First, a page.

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August 5, 2016 Air Force, Arizona, Charter sail, Children, Coleman Bridge, Egypt, History, How to, Navy, Sailing, Virginia Beach, Washington, Williamsburg, York River, Yorktown

Sailing Back to the 1600s

Sailing Back to the 1600s

My typical history cruise covers the battles of the Capes and Yorktown, but this one had us sailing back to the 1600s. Kate and John Jesberg drove up from Virginia Beach to take their friend Gayle Smith sailing on the York River. But instead of heading east, we motored northwest. Here’s why.

Sailing Back to the 1600s“I’m descended from the Page family of York County and Gloucester County,” John said. “I want to cruise upriver to find Carter Creek, where the family originated in the 1600s with John Page. He was in the General Assembly and he had six sons. They married six daughters of the Thomas Nelson family of Yorktown. The only Page daughter married a Nelson son, and that’s where I’m descended from. My ancestor Mann Page built Rosewell Plantation on Carter Creek.”

Once we cleared the Coleman Bridge, Gayle took the helm. We motored past the Naval Weapons Station and steered clear of two Navy warships in port. “I like this a lot,” Gayle said, gaining her confidence. “This is really easy. I thought it would be much harder.” We reached Cheatham Annex Navy pier and reduced speed to approach red buoy No. 8. From there we could see Blundering Point and beyond it Carter Creek. I pulled out the chart from below deck and found the site to show them.

John said, “From the Nelson House in Yorktown they could send smoke signals to Carter Creek for the Page family to respond.”

Looking at Boats

John and Kate are retiring soon as Federal government lawyers in Washington. They’re looking to buy a motorboat. “It has to be trailerable so we can move it around. We’re looking at a 27-foot cruiser to cruise Chesapeake Bay.”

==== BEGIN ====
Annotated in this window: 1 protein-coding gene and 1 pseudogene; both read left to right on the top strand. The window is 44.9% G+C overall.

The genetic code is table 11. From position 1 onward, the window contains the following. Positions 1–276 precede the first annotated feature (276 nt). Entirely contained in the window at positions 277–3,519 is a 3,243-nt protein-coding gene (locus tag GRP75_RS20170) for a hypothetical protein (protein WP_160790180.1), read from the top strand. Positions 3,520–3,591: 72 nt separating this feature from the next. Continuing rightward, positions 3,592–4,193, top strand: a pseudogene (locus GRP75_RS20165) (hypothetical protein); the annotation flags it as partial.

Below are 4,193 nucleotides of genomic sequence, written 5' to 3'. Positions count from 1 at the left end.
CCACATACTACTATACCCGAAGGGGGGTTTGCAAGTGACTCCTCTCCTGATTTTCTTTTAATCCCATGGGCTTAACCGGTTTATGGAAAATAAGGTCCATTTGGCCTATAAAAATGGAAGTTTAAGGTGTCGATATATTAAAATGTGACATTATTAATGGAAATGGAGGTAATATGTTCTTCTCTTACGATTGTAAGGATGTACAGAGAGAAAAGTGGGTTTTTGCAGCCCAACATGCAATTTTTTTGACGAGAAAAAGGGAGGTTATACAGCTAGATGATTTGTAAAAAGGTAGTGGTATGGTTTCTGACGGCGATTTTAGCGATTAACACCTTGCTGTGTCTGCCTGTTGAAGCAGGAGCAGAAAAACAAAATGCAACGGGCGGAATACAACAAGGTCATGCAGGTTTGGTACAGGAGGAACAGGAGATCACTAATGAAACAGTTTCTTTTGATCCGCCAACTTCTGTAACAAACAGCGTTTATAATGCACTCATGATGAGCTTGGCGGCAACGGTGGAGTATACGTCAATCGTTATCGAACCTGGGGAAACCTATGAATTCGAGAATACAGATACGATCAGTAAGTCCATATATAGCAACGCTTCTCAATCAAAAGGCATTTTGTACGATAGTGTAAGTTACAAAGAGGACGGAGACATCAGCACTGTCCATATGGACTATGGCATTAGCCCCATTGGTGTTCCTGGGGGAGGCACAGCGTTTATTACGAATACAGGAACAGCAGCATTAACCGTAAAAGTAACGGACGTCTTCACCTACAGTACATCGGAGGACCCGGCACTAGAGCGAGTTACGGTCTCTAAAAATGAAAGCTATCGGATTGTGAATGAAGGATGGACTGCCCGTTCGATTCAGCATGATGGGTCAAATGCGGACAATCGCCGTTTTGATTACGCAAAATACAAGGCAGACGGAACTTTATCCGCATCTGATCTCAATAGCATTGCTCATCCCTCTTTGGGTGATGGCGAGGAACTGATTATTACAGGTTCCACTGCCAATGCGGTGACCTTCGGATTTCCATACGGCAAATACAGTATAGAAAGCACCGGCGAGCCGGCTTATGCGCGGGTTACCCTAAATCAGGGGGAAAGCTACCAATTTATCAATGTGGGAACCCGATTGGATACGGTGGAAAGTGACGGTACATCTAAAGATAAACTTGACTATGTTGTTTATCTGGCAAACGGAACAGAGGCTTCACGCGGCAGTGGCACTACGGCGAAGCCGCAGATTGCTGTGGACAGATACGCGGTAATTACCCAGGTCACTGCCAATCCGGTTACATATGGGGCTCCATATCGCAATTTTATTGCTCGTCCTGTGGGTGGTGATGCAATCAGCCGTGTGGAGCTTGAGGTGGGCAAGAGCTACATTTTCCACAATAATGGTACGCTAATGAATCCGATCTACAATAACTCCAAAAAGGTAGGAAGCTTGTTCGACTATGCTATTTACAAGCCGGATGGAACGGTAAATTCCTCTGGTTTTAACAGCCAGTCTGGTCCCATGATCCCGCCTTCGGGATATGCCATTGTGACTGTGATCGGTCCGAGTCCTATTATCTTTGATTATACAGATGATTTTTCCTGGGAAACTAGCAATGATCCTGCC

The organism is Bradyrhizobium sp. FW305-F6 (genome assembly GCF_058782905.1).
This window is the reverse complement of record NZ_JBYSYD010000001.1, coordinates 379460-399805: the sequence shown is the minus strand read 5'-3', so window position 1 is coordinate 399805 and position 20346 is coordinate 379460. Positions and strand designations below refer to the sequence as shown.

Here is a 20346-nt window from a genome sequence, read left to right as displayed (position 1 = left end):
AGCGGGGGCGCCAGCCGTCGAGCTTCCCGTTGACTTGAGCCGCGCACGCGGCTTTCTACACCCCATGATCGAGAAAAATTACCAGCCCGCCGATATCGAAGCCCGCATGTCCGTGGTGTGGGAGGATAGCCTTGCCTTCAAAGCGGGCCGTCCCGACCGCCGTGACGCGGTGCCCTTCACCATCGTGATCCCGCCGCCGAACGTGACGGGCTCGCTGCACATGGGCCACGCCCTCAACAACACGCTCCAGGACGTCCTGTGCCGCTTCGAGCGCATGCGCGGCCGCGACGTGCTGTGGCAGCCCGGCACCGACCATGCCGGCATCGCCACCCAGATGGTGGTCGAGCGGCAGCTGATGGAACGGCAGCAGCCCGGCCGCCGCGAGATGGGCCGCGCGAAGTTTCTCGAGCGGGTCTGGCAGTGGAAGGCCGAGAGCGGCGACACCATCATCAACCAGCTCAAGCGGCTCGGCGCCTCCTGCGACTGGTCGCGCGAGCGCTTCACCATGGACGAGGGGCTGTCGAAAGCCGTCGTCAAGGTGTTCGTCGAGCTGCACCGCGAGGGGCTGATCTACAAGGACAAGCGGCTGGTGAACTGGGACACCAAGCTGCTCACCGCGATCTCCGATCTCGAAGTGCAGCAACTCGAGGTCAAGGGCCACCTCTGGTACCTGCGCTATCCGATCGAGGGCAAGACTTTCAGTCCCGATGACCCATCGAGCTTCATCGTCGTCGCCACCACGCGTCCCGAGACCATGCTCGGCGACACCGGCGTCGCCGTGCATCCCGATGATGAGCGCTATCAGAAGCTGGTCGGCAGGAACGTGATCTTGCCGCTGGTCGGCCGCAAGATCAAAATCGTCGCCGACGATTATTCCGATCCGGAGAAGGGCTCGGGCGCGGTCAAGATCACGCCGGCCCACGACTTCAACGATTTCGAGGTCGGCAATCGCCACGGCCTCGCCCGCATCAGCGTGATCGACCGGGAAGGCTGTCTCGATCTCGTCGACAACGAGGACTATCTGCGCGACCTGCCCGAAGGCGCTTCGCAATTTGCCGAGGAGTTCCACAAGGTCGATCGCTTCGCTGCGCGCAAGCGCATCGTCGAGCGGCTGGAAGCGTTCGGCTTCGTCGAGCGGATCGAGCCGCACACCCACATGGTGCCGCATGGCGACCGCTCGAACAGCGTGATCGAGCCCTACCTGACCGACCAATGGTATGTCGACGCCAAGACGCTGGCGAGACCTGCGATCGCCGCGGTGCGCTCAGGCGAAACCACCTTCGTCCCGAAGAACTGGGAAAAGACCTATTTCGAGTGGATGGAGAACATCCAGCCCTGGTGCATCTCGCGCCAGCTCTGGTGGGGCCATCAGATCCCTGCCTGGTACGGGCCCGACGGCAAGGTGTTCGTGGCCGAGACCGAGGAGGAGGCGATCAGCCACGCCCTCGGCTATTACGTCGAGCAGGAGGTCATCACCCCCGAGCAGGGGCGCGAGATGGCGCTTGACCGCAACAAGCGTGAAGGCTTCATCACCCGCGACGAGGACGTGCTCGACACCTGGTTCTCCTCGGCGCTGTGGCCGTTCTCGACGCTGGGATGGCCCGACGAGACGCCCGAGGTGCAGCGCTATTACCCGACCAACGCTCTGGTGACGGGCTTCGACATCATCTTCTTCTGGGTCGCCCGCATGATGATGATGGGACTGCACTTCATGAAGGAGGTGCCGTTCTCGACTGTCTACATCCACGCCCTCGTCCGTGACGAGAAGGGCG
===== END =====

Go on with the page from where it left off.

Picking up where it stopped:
I offered some advice, honed over the years.

  1. Rent several boats to find out which feels best.
  2. Buy as big as you can afford, and afford to keep.
  3. Have a cabin for two to sleep in, no more. And no children.
  4. Get an inboard or outboard but not the hybrid inboard/outboard.
  5. Start with small trips of two hours, expand incrementally.
  6. Go out in a storm with a captain to weather the experience.
  7. Learn all the systems: Engine, Electronics, Fluids, Water.
  8. Learn the Rules of the Road, but realize not everyone does.
  9. Enjoy every day on the water as a gift.
  10. Wear sunscreen.

Sailing Back to the 1600sTwo Extremes of Boats

The Jesbergs are originally from Arizona but won’t be trailering the boat there. “They have some nice lakes in Arizona. Lake Roosevelt and the Hoover Dam [Powell] lake are good.” Talk of boats and sizes led him to recall a trip to Pier 66 in Ft. Lauderdale. “Steven Spielberg’s yacht is 160 feet long, as big as one of those Navy ships. The harbor master said that docking Spielberg’s yacht costs $30,000 a month. We noticed there weren’t any American flags on the ship.” Kate added, “Spielberg has the boat registered in Honduras to avoid paying U.S. taxes. Can you imagine that, a man of his wealth?”

At the other end of the extreme, John recalled his time in the Air Force. “We were stationed in Egypt and thought it would be fun to go sailing up the Nile. Who gets to do that? It was an old wooden boat. We got out there and the wooden mast broke in half. We had to be towed back. That sucked. We passed a barge where boys no older than 12 or 14 were loading bricks. They had to carry them on their backs. The guy in charge had a whip and was hitting them to work harder. Slave laborers, that’s what they were.”

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Sailing Back to the 1600s

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